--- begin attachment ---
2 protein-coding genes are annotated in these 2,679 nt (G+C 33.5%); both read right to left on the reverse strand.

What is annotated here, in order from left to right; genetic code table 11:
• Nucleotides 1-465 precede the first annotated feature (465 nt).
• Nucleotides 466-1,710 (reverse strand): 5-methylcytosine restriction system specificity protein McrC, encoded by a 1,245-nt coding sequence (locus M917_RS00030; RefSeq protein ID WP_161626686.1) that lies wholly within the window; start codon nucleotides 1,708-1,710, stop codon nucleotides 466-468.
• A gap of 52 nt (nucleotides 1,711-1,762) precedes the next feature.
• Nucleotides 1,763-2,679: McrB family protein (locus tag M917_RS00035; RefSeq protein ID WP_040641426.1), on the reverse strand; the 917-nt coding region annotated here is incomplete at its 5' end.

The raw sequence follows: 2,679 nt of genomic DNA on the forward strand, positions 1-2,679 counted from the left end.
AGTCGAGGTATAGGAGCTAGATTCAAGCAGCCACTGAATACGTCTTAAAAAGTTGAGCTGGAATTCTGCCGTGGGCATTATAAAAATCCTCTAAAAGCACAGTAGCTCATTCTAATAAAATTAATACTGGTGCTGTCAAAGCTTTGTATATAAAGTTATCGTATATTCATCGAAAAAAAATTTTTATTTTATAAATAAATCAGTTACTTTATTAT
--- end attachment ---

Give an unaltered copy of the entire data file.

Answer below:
2 protein-coding genes are annotated in these 2,679 nt (G+C 33.5%); both read right to left on the reverse strand.

What is annotated here, in order from left to right; genetic code table 11:
• Nucleotides 1-465 precede the first annotated feature (465 nt).
• Nucleotides 466-1,710 (reverse strand): 5-methylcytosine restriction system specificity protein McrC, encoded by a 1,245-nt coding sequence (locus M917_RS00030; RefSeq protein ID WP_161626686.1) that lies wholly within the window; start codon nucleotides 1,708-1,710, stop codon nucleotides 466-468.
• A gap of 52 nt (nucleotides 1,711-1,762) precedes the next feature.
• Nucleotides 1,763-2,679: McrB family protein (locus tag M917_RS00035; RefSeq protein ID WP_040641426.1), on the reverse strand; the 917-nt coding region annotated here is incomplete at its 5' end.

The raw sequence follows: 2,679 nt of genomic DNA on the forward strand, positions 1-2,679 counted from the left end.
AGTCGAGGTATAGGAGCTAGATTCAAGCAGCCACTGAATACGTCTTAAAAAGTTGAGCTGGAATTCTGCCGTGGGCATTATAAAAATCCTCTAAAAGCACAGTAGCTCATTCTAATAAAATTAATACTGGTGCTGTCAAAGCTTTGTATATAAAGTTATCGTATATTCATCGAAAAAAAATTTTTATTTTATAAATAAATCAGTTACTTTATTAT